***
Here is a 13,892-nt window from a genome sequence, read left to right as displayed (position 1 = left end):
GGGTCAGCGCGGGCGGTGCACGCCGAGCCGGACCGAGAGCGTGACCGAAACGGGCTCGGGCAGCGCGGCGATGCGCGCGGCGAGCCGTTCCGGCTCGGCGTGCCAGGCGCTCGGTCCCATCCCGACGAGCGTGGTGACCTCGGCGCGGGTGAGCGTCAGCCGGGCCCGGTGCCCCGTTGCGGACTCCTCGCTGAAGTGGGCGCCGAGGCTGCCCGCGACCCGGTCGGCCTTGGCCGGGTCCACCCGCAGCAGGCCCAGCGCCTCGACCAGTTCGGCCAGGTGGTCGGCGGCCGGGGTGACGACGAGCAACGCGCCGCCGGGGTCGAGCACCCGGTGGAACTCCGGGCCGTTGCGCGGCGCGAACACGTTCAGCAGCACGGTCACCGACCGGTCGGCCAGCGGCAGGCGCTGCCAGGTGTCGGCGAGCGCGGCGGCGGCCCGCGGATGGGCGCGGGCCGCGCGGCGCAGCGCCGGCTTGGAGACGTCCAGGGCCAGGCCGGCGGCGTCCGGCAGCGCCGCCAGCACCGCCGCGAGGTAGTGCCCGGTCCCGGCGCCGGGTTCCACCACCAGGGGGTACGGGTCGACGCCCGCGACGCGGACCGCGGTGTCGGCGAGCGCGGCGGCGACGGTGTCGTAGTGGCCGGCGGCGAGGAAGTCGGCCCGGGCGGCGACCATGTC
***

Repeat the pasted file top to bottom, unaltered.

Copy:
Here is a 13,892-nt window from a genome sequence, read left to right as displayed (position 1 = left end):
GGGTCAGCGCGGGCGGTGCACGCCGAGCCGGACCGAGAGCGTGACCGAAACGGGCTCGGGCAGCGCGGCGATGCGCGCGGCGAGCCGTTCCGGCTCGGCGTGCCAGGCGCTCGGTCCCATCCCGACGAGCGTGGTGACCTCGGCGCGGGTGAGCGTCAGCCGGGCCCGGTGCCCCGTTGCGGACTCCTCGCTGAAGTGGGCGCCGAGGCTGCCCGCGACCCGGTCGGCCTTGGCCGGGTCCACCCGCAGCAGGCCCAGCGCCTCGACCAGTTCGGCCAGGTGGTCGGCGGCCGGGGTGACGACGAGCAACGCGCCGCCGGGGTCGAGCACCCGGTGGAACTCCGGGCCGTTGCGCGGCGCGAACACGTTCAGCAGCACGGTCACCGACCGGTCGGCCAGCGGCAGGCGCTGCCAGGTGTCGGCGAGCGCGGCGGCGGCCCGCGGATGGGCGCGGGCCGCGCGGCGCAGCGCCGGCTTGGAGACGTCCAGGGCCAGGCCGGCGGCGTCCGGCAGCGCCGCCAGCACCGCCGCGAGGTAGTGCCCGGTCCCGGCGCCGGGTTCCACCACCAGGGGGTACGGGTCGACGCCCGCGACGCGGACCGCGGTGTCGGCGAGCGCGGCGGCGACGGTGTCGTAGTGGCCGGCGGCGAGGAAGTCGGCCCGGGCGGCGACCATGTC